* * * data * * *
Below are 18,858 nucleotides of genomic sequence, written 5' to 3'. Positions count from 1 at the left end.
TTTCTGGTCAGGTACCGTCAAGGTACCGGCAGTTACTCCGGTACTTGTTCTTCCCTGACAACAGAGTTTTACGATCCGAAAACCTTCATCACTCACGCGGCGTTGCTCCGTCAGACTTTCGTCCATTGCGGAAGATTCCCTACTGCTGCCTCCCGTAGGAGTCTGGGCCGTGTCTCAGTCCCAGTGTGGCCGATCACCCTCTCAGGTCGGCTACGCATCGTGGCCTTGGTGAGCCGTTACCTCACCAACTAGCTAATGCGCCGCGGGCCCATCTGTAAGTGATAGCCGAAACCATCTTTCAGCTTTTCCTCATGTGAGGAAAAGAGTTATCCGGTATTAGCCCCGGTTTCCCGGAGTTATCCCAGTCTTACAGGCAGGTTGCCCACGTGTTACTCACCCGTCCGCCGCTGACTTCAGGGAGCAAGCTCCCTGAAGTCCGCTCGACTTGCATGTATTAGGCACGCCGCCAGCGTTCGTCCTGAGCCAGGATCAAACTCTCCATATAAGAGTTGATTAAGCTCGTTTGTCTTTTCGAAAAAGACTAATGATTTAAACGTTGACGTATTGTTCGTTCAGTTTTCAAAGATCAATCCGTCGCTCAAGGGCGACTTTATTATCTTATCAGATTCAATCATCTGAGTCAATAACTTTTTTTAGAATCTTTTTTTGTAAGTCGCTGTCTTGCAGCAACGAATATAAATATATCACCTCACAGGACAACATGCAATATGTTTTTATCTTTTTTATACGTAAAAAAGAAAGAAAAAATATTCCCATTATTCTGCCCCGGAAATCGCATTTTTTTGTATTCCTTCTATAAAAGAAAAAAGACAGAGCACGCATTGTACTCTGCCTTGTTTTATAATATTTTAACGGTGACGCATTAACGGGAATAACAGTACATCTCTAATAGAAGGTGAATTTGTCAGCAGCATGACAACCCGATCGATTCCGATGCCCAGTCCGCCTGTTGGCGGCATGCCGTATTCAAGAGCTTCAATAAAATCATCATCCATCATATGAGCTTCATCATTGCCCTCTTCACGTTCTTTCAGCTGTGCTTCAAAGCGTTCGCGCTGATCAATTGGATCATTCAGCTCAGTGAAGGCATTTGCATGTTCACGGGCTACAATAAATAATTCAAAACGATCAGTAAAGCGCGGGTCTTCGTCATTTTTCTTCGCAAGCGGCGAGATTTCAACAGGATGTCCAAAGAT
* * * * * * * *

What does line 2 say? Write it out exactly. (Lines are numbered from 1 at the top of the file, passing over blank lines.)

TTTCTGGTCAGGTACCGTCAAGGTACCGGCAGTTACTCCGGTACTTGTTCTTCCCTGACAACAGAGTTTTACGATCCGAAAACCTTCATCACTCACGCGGCGTTGCTCCGTCAGACTTTCGTCCATTGCGGAAGATTCCCTACTGCTGCCTCCCGTAGGAGTCTGGGCCGTGTCTCAGTCCCAGTGTGGCCGATCACCCTCTCAGGTCGGCTACGCATCGTGGCCTTGGTGAGCCGTTACCTCACCAACTAGCTAATGCGCCGCGGGCCCATCTGTAAGTGATAGCCGAAACCATCTTTCAGCTTTTCCTCATGTGAGGAAAAGAGTTATCCGGTATTAGCCCCGGTTTCCCGGAGTTATCCCAGTCTTACAGGCAGGTTGCCCACGTGTTACTCACCCGTCCGCCGCTGACTTCAGGGAGCAAGCTCCCTGAAGTCCGCTCGACTTGCATGTATTAGGCACGCCGCCAGCGTTCGTCCTGAGCCAGGATCAAACTCTCCATATAAGAGTTGATTAAGCTCGTTTGTCTTTTCGAAAAAGACTAATGATTTAAACGTTGACGTATTGTTCGTTCAGTTTTCAAAGATCAATCCGTCGCTCAAGGGCGACTTTATTATCTTATCAGATTCAATCATCTGAGTCAATAACTTTTTTTAGAATCTTTTTTTGTAAGTCGCTGTCTTGCAGCAACGAATATAAATATATCACCTCACAGGACAACATGCAATATGTTTTTATCTTTTTTATACGTAAAAAAGAAAGAAAAAATATTCCCATTATTCTGCCCCGGAAATCGCATTTTTTTGTATTCCTTCTATAAAAGAAAAAAGACAGAGCACGCATTGTACTCTGCCTTGTTTTATAATATTTTAACGGTGACGCATTAACGGGAATAACAGTACATCTCTAATAGAAGGTGAATTTGTCAGCAGCATGACAACCCGATCGATTCCGATGCCCAGTCCGCCTGTTGGCGGCATGCCGTATTCAAGAGCTTCAATAAAATCATCATCCATCATATGAGCTTCATCATTGCCCTCTTCACGTTCTTTCAGCTGTGCTTCAAAGCGTTCGCGCTGATCAATTGGATCATTCAGCTCAGTGAAGGCATTTGCATGTTCACGGGCTACAATAAATAATTCAAAACGATCAGTAAAGCGCGGGTCTTCGTCATTTTTCTTCGCAAGCGGCGAGATTTCAACAGGATGTCCAAAGAT